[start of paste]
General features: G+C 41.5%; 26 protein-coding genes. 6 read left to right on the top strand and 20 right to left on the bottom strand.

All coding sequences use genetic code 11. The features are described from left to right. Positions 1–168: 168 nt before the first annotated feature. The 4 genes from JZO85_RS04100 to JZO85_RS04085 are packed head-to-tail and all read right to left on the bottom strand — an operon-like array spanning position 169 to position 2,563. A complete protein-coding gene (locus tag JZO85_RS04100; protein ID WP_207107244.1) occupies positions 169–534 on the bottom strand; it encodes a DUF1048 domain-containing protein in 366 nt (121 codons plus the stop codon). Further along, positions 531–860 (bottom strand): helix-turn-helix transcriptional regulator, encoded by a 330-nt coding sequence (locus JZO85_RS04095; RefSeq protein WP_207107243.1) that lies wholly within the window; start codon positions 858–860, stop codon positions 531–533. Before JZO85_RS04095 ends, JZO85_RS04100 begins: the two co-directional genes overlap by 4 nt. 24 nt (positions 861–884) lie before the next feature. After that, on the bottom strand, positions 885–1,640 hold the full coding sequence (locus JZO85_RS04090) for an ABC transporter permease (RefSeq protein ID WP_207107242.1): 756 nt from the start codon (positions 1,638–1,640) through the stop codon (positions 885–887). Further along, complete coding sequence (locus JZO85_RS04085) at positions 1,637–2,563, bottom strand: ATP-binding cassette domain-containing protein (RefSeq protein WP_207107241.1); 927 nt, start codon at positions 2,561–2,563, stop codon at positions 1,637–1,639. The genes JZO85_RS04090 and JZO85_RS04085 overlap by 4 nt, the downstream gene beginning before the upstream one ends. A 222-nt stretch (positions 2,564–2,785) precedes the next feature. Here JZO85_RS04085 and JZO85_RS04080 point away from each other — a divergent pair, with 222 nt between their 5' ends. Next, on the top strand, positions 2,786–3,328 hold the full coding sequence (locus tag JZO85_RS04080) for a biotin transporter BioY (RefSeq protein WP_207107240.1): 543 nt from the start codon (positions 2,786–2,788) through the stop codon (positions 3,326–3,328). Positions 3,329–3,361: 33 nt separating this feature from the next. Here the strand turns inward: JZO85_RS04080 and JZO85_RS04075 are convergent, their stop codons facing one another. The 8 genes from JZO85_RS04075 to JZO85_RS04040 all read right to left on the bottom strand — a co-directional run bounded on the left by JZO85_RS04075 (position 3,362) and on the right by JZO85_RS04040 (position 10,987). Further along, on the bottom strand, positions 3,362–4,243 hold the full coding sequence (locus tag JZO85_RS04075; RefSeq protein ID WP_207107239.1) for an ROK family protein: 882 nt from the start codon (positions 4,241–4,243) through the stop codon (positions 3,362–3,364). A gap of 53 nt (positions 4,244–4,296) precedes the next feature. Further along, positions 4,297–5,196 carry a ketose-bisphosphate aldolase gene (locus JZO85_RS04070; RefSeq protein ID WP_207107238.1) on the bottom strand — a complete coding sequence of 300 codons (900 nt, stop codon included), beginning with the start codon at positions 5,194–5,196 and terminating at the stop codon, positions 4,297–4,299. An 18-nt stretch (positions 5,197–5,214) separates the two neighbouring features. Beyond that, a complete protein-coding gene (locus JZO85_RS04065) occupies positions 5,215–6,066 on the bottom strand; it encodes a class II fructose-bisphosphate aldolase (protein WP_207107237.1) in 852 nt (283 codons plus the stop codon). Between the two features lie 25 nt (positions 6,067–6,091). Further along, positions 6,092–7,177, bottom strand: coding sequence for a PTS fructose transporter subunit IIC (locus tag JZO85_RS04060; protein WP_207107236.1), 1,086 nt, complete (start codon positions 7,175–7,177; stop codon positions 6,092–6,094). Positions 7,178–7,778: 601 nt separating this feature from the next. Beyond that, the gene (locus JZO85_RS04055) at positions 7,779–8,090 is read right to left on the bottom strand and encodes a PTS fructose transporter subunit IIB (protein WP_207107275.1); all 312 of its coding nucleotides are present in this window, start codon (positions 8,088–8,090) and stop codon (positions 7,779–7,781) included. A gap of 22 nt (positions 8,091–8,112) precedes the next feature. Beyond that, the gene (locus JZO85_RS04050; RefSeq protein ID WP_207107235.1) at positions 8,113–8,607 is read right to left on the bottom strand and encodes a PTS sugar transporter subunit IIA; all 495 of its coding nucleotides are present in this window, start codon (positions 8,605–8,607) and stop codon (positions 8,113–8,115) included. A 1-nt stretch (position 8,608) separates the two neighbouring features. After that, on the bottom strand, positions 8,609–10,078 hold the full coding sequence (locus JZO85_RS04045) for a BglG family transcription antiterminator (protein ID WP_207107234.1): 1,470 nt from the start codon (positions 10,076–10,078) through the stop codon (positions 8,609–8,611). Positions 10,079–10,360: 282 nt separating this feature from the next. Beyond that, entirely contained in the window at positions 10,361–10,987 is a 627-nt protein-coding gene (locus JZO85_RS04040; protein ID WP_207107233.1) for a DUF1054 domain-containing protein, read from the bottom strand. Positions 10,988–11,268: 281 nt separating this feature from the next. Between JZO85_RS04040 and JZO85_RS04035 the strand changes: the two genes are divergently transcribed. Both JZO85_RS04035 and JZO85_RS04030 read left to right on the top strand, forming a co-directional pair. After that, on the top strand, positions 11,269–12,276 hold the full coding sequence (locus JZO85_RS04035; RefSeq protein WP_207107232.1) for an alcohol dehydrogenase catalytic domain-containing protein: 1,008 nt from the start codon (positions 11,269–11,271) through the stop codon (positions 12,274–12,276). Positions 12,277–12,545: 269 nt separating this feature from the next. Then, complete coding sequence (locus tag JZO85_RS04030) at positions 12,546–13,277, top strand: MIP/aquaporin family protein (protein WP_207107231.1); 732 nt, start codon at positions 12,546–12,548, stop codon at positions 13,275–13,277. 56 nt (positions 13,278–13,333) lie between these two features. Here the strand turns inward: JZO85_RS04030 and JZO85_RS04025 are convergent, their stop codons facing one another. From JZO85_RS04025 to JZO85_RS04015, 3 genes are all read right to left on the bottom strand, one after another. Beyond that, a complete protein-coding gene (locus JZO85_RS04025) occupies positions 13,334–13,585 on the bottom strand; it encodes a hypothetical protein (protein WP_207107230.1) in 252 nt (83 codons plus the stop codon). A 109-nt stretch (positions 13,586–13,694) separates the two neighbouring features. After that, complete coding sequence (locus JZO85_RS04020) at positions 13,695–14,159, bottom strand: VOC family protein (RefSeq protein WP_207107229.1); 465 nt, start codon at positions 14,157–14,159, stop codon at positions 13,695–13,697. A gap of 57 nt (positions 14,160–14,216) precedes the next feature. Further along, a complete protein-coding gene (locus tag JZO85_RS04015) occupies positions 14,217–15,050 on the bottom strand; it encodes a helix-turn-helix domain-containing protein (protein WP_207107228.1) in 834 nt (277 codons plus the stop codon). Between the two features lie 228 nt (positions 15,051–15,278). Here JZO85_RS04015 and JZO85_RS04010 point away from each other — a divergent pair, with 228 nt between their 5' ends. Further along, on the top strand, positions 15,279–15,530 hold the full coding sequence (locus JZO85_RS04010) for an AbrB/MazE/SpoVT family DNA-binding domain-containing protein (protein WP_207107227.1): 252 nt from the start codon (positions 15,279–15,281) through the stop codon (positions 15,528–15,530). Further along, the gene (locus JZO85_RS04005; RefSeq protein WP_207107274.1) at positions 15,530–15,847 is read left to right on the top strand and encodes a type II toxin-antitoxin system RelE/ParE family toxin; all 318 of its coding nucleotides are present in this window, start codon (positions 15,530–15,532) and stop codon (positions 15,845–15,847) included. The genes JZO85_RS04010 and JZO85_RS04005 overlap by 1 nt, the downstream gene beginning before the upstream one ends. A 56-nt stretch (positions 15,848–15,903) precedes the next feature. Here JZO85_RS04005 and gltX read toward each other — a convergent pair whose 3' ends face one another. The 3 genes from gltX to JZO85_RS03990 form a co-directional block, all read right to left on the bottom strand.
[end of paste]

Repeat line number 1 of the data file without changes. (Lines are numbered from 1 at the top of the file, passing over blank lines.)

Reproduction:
General features: G+C 41.5%; 26 protein-coding genes. 6 read left to right on the top strand and 20 right to left on the bottom strand.